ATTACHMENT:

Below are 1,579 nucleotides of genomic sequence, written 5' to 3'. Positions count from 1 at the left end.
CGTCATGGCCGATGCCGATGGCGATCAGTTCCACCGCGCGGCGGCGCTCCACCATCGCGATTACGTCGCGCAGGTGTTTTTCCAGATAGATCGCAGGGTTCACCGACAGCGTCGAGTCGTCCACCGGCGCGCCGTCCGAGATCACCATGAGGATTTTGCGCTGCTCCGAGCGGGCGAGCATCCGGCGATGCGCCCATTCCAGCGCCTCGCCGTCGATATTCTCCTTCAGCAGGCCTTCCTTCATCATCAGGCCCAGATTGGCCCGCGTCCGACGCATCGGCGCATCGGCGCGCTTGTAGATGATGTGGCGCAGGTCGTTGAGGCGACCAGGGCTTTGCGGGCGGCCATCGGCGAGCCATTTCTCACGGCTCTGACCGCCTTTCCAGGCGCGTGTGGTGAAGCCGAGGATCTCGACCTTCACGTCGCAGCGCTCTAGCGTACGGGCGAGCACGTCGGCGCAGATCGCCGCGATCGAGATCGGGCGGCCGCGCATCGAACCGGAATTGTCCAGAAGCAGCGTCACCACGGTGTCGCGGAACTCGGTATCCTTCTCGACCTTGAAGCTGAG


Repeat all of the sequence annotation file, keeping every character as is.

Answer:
Below are 1,579 nucleotides of genomic sequence, written 5' to 3'. Positions count from 1 at the left end.
CGTCATGGCCGATGCCGATGGCGATCAGTTCCACCGCGCGGCGGCGCTCCACCATCGCGATTACGTCGCGCAGGTGTTTTTCCAGATAGATCGCAGGGTTCACCGACAGCGTCGAGTCGTCCACCGGCGCGCCGTCCGAGATCACCATGAGGATTTTGCGCTGCTCCGAGCGGGCGAGCATCCGGCGATGCGCCCATTCCAGCGCCTCGCCGTCGATATTCTCCTTCAGCAGGCCTTCCTTCATCATCAGGCCCAGATTGGCCCGCGTCCGACGCATCGGCGCATCGGCGCGCTTGTAGATGATGTGGCGCAGGTCGTTGAGGCGACCAGGGCTTTGCGGGCGGCCATCGGCGAGCCATTTCTCACGGCTCTGACCGCCTTTCCAGGCGCGTGTGGTGAAGCCGAGGATCTCGACCTTCACGTCGCAGCGCTCTAGCGTACGGGCGAGCACGTCGGCGCAGATCGCCGCGATCGAGATCGGGCGGCCGCGCATCGAACCGGAATTGTCCAGAAGCAGCGTCACCACGGTGTCGCGGAACTCGGTATCCTTCTCGACCTTGAAGCTGAG